68 percent of Republicans say they support Trump's plan to increase troops in Afghanistan and 38 percent say the U.S.is winning that war.
White said the new figures represent transparency in regard to total US forces.
Gen. Kenneth "Frank" McKenzie Jr., told reporters at the Pentagon that the total number of United States forces in Afghanistan is approximately 11,000, up from the previously announced number of 8,400. There have always been political sensitivities within the Iraq government about the number of American troops on the ground, and those concerns raise questions about whether the Pentagon will be less candid about force numbers there to avoid conflicts.
He did not provide numbers, however for troop in Iraq and Syria, saying they were "under review". The remainder of U.S. forces in Afghanistan carry out counterterrorism missions in the country.
The US Defense Ministry has for the first time announced the number of American forces in Afghanistan, raising its estimate by almost 3,000.
Nearly a half of American voters support President Donald Trump's plan to increase troops in Afghanistan, while nearly the same number oppose the plan, a new poll showed. At the very least, it allows Americans, who are increasingly insulated from the costs of US military engagements, to have a clear understanding of our efforts and commitments overseas and to make informed judgments about USA foreign policy.More news: Just Kidding, Kathy Griffin Isn't Sorry For That Trump Decapitation Photo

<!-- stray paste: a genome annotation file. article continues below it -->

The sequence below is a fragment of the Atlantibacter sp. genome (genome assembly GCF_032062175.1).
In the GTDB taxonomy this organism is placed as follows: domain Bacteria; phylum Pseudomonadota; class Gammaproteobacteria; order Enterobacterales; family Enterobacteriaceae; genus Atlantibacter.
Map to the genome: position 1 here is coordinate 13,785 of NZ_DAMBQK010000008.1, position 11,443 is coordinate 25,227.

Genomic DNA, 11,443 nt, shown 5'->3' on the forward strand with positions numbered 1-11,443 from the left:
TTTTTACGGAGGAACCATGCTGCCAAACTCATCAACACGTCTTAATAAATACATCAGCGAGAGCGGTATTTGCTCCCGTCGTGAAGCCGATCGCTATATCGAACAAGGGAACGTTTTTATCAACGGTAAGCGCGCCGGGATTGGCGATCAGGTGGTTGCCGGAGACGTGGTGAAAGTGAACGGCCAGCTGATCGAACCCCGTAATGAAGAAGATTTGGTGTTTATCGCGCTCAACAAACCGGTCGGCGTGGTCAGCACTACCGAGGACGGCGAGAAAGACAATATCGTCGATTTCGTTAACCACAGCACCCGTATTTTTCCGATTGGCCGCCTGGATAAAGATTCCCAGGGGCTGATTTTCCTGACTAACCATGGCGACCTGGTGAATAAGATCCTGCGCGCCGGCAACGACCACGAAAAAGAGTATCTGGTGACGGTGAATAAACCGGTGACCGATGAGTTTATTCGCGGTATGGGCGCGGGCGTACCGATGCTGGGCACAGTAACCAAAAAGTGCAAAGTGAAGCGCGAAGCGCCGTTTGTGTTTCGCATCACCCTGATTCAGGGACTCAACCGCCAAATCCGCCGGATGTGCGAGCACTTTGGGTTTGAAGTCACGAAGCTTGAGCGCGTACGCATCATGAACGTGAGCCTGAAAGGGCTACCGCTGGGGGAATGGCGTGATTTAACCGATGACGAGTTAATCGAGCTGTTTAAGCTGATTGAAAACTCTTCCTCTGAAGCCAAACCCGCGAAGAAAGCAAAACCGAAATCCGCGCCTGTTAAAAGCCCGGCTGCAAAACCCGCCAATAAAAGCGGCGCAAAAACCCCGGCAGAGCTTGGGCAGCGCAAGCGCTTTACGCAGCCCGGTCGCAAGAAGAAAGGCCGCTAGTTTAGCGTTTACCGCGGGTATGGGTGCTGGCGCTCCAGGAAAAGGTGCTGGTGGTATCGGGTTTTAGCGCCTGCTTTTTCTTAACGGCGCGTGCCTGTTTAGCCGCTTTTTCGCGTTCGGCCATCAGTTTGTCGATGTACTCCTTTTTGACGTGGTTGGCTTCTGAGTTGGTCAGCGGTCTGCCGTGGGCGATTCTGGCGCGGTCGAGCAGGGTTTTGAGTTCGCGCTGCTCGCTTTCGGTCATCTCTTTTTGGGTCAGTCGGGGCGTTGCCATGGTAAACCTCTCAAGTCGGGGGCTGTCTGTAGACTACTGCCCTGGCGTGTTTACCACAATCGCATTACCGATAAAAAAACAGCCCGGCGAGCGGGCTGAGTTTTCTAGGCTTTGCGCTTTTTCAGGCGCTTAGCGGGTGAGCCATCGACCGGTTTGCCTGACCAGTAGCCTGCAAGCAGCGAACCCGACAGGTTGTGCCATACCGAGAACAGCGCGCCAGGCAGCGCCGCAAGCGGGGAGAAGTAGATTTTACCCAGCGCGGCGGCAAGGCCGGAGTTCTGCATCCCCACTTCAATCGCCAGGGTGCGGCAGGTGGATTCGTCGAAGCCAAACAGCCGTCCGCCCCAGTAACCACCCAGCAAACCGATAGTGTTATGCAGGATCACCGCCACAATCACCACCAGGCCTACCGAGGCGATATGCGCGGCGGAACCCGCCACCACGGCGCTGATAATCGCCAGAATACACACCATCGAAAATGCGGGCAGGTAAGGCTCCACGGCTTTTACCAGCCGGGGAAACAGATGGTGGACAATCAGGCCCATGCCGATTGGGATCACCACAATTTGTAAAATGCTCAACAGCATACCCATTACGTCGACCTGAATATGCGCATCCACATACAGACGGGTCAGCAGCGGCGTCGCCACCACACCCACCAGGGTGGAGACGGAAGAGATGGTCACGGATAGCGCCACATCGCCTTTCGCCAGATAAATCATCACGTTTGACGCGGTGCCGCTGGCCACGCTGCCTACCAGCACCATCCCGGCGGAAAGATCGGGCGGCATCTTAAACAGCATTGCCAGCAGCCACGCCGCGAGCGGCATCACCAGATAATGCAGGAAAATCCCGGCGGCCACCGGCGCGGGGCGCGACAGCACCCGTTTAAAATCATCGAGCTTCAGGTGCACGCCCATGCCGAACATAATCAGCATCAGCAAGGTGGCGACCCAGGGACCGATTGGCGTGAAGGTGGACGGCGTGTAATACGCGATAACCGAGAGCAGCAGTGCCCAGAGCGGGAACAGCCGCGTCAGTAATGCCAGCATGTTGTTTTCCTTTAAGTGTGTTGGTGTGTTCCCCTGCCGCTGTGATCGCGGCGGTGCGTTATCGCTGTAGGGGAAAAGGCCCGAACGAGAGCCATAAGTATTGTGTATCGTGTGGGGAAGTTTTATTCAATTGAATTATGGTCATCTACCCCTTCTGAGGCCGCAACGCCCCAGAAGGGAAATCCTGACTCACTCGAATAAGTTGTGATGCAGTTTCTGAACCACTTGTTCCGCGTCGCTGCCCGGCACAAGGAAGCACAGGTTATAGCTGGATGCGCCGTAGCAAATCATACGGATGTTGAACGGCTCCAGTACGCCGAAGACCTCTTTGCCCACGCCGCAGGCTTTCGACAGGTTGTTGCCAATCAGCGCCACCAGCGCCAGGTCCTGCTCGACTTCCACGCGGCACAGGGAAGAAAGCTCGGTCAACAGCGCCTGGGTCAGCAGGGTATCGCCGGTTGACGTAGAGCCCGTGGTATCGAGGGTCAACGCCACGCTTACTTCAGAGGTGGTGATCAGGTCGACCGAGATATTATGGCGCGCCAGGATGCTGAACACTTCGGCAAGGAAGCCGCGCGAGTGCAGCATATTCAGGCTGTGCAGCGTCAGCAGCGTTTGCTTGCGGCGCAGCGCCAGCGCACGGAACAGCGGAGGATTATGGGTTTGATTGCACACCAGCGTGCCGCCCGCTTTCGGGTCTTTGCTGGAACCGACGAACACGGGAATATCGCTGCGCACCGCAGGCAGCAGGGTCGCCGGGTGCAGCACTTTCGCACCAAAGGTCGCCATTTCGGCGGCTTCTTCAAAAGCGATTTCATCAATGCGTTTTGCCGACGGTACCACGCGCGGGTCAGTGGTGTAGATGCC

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The troop levels, aimed at "more transparency", were revealed at a joint news briefing by the Pentagon's Chief Spokesperson and Joint Staff Director Wednesday.
"President Trump and Secretary Mattis have chosen to put the facts on the table", Rep. Mac Thornberry, the chairman of the House Armed Services Committee, said in a statement issued shortly after the announcement.
Afghanistan has been suffering from decades of a Taliban-led militancy and the 2001 invasion of the U.S. and its allies. By March 2015, there were fewer than 10,000 there and Obama announced plans to drop the number to 5,500 by the end of 2016.
Since taking office President Donald Trump has moved to give his military commanders more control over the day-to-day operations of the wars.
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